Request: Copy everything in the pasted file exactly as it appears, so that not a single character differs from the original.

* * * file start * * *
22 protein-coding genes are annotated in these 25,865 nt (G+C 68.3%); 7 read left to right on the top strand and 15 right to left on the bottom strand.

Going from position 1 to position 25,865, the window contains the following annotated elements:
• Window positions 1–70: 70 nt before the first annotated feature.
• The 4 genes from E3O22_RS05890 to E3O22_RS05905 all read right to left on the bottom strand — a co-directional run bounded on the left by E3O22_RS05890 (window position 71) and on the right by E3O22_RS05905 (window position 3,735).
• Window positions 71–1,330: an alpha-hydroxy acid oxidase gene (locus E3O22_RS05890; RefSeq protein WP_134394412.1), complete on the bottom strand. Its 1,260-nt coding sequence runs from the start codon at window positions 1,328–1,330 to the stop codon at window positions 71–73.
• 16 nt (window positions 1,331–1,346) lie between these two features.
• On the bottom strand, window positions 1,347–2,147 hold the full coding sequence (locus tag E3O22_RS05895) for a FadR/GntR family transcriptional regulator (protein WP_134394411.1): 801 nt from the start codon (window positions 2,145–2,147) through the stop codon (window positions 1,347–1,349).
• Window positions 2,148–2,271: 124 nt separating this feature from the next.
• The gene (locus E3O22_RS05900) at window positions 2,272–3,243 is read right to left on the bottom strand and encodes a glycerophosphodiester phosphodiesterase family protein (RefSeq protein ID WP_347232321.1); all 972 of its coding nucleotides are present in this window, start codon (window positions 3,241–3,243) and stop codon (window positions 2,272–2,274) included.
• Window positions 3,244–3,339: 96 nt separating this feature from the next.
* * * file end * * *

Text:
22 protein-coding genes are annotated in these 25,865 nt (G+C 68.3%); 7 read left to right on the top strand and 15 right to left on the bottom strand.

Going from position 1 to position 25,865, the window contains the following annotated elements:
• Window positions 1–70: 70 nt before the first annotated feature.
• The 4 genes from E3O22_RS05890 to E3O22_RS05905 all read right to left on the bottom strand — a co-directional run bounded on the left by E3O22_RS05890 (window position 71) and on the right by E3O22_RS05905 (window position 3,735).
• Window positions 71–1,330: an alpha-hydroxy acid oxidase gene (locus E3O22_RS05890; RefSeq protein WP_134394412.1), complete on the bottom strand. Its 1,260-nt coding sequence runs from the start codon at window positions 1,328–1,330 to the stop codon at window positions 71–73.
• 16 nt (window positions 1,331–1,346) lie between these two features.
• On the bottom strand, window positions 1,347–2,147 hold the full coding sequence (locus tag E3O22_RS05895) for a FadR/GntR family transcriptional regulator (protein WP_134394411.1): 801 nt from the start codon (window positions 2,145–2,147) through the stop codon (window positions 1,347–1,349).
• Window positions 2,148–2,271: 124 nt separating this feature from the next.
• The gene (locus E3O22_RS05900) at window positions 2,272–3,243 is read right to left on the bottom strand and encodes a glycerophosphodiester phosphodiesterase family protein (RefSeq protein ID WP_347232321.1); all 972 of its coding nucleotides are present in this window, start codon (window positions 3,241–3,243) and stop codon (window positions 2,272–2,274) included.
• Window positions 3,244–3,339: 96 nt separating this feature from the next.